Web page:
Fine Art Photography Daily

Ian Howorth: A Country Kind of Silence


© Ian Howorth, Anglia

This week we feature projects that explore the psychological landscape.

Sometimes the psychological landscape is something that is formulated in the artist’s mind from an early age. Adolescence and the struggles we all feel to fit in can be a driving factor in how we engage with the world photographically. That is the case for the work of Ian Howorth in his monograph A Country Kind of Silence. Through this body of work, Howorth unpacks his feelings surrounding his sense of identity and belonging. Born in Peru, where his mother had originated from, he had engaged in a nomadic lifestyle from a young age. Howorth moved across three countries and inhabited nine different homes during this period. Throughout this time of rapid change and shifting from one home to another, he would visit England, the birthplace of his father. Eventually, at the ripe age of 16, he settled in Brighton, UK the place he has called home ever since. There had always been confusion surrounding the idea of what being English was to Howorth. This idea is something often misunderstood by many and his work seeks to highlight this indistinction.

Burnt out

© Ian Howorth, Burnt Out

Howorth explores his adopted home with the feeling of unease and uncertainty hidden just below the surface of his images. His heart is rooted in another place outside of Brighton, but for so long this is the place he has lived. There is a constant sense of change that appears in the images and Howorth feels that this is indicative of his adjustments as time has continued. He is not afraid of engaging with the quotidian details and even cultural troupes to latch on to his evolving sense of identity. He focuses on the urban landscape he has found himself living in and watching as it transitions through time.


© Ian Howorth, Cats!

Howorth has created a series of still and calm-natured images that aim to hold onto what seemingly will become a relic of the past soon enough. His visual language is palpable and digestible as it is reminiscent of the masters of the color from the 1970s-1980s. The names of Eggleston and Shore are at the front of the viewer’s mind as they glare at his ability to engage with the mundane in a way that turns the ordinary into the extraordinary. What Howorth does calls backs to the greats, but holds onto his personal relationship with identity to add a key layer to his engagement with the space around him. As he has shifted through life he has continued to struggle with a sense of uncertainty felt through change and his quest for a settled identity. It is fitting that he deploys a visual language akin to the color masters of yesterday, as he continues to hold onto objects that will become things of the past in no time at all.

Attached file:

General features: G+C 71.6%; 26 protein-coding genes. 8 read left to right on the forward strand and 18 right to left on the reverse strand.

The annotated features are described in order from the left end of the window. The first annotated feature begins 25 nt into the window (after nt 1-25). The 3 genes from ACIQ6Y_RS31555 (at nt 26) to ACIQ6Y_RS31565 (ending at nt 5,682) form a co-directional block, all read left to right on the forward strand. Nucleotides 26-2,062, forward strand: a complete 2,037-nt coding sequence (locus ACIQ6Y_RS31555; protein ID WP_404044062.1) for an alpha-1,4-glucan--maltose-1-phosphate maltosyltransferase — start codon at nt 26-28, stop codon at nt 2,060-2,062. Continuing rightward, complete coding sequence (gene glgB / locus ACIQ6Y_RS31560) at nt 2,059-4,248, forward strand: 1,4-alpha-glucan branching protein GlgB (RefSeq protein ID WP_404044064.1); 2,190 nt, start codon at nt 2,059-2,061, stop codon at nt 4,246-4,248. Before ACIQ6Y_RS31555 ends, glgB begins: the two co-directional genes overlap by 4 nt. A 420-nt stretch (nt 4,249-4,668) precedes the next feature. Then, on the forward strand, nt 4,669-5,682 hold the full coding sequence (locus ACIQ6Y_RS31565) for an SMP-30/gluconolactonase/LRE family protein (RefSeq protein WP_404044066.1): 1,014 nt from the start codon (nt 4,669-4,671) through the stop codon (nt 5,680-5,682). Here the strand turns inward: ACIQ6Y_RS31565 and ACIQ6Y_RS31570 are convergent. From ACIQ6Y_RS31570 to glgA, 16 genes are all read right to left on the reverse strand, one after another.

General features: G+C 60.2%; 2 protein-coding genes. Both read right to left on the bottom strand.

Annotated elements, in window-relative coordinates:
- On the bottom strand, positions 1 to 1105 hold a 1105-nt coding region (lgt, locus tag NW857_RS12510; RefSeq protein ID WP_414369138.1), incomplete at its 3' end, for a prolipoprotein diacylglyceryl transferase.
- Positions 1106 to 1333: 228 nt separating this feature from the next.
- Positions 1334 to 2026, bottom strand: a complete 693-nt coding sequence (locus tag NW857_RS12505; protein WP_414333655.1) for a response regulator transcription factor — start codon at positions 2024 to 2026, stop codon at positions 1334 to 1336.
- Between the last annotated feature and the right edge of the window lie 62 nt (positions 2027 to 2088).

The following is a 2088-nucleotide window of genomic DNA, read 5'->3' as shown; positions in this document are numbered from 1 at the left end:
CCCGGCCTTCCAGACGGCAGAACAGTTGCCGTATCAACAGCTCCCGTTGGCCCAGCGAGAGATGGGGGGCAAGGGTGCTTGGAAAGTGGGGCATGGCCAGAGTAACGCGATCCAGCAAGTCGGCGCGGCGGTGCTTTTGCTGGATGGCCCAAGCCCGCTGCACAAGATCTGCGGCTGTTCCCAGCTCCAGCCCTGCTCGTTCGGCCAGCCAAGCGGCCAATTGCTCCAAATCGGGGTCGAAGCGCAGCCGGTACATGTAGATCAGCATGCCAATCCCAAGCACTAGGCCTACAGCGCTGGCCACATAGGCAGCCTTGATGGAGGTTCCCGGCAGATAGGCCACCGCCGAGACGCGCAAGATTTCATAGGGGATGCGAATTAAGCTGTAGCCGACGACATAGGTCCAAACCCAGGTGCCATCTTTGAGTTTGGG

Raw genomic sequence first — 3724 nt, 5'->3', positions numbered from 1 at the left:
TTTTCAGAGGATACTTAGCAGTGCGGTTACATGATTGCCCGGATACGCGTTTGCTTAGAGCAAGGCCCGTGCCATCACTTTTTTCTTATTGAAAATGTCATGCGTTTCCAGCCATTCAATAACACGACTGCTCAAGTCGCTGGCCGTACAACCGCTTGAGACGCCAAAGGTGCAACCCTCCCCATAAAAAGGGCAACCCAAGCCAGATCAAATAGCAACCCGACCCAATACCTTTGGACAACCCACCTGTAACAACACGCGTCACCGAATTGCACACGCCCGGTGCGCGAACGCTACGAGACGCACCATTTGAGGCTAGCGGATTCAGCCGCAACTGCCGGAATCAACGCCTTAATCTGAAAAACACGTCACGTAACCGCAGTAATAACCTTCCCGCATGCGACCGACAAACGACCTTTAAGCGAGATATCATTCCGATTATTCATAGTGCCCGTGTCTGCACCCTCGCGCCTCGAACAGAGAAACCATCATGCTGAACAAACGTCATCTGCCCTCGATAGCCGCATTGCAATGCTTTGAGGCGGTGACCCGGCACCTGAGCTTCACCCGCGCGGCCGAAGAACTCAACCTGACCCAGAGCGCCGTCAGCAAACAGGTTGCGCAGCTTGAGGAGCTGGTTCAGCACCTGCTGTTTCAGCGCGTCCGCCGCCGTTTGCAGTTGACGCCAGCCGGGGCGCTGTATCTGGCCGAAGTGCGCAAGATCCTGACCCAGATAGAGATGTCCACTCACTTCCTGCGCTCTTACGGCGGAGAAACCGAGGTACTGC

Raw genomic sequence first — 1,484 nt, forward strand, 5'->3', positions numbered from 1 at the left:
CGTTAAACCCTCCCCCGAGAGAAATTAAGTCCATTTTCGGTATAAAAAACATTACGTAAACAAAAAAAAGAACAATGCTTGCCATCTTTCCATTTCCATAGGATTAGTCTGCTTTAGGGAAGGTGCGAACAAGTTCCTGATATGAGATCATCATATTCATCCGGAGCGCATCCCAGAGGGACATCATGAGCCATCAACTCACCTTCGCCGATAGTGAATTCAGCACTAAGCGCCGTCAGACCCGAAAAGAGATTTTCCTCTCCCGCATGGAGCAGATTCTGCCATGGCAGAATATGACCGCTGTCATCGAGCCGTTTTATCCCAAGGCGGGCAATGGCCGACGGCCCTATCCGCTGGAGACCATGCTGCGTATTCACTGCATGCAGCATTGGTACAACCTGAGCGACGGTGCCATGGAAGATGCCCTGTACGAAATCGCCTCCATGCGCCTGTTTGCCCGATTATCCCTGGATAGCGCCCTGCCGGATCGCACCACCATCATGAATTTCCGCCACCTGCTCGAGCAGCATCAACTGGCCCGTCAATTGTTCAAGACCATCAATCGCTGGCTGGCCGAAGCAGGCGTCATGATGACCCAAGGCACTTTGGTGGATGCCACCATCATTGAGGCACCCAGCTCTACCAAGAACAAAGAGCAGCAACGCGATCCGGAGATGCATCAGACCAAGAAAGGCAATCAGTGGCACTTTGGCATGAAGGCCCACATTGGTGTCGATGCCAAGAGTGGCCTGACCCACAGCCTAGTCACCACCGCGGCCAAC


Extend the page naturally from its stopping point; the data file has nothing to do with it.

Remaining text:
Fall of empire

© Ian Howorth, Fall of Empire

Howorth does an masterful job of bringing a multi-layered concept into his engagement with space and the mundane. The driving force in his minds that things will all inevitably change and his identity is shifting allows for this wonderful collection of images to speak profoundly.


© Ian Howorth, Gent

Ian Howorth is a Peruvian/British photographer based in Brighton, England. His work deals with themes of identity, place and time.

His second monograph “A Country Kind of Silence” was published by Setanta Books in 2023

Screen Shot 2024-01-27 at 9.48.48 AM

©Ian Howorth, Book Cover for A Country Kind of Silence, published by Setanta Books

I see A Country Kind of Silence as a completion of a cycle – it all started with ARCADIA in 2019 (Reprinted in 2023) which dealt with my personal sense of self, and the complexities surrounding my sense of identity. I’ve always been fascinated by the attachment we have to things and the materials we build around us – many of these things have huge effects on who we are, not just individually but as a collective culture. A Country Kind of Silence takes this from the personal to the collective – its less about me and more about ‘it’ – can a place be defined by what we leave behind on the landscape? I feel many of the answers are hidden away in the things we ignore or take for granted – little things that are dotted around that don’t shout about it, but are communicating a lot. – Ian Howorth

Gold at Louise_s

© Ian Howorth, Gold at Louise’s

High Barnet

© Ian Howorth, High Barnet

Lady and the sea

© Ian Howorth, Lady and the sea


© Ian Howorth, Mandy’s

Mr Fox

© Ian Howorth, Mr. Fox

Pius corner

© Ian Howorth, Plus Corner


© Ian Howorth, Redhead

Rest stop

© Ian Howorth, Rest Stop


© Ian Howorth, Shaye

Traveller lads

© Ian Howorth, Traveller lads


© Ian Howorth, Twins


© Ian Howorth, Uley


© Ian Howorth, Undercoveredover


© Ian Howorth, Untitled


© Ian Howorth, Weston


© Ian Howorth, Wetlands

Yarmouth cafe

© Ian Howorth, Yarmouth cafe

Author Info:

Joe Cuccio is an image maker based in Rochester, NY. His images respond to a variety of arresting moments and harness the movement that occurs as life forges on. Inspiration for him arrives from chaotic and serene emotional experiences. Creating images is his way of highlighting humanity’s fleeting existence. He is an MFA candidate at Rochester Institute of Technology pursuing a degree in Photography and Related Media. His work has been exhibited at Memorial Art Gallery and Soho Photo Gallery. He has also contributed written pieces for Museé Magazine and Float Magazine.


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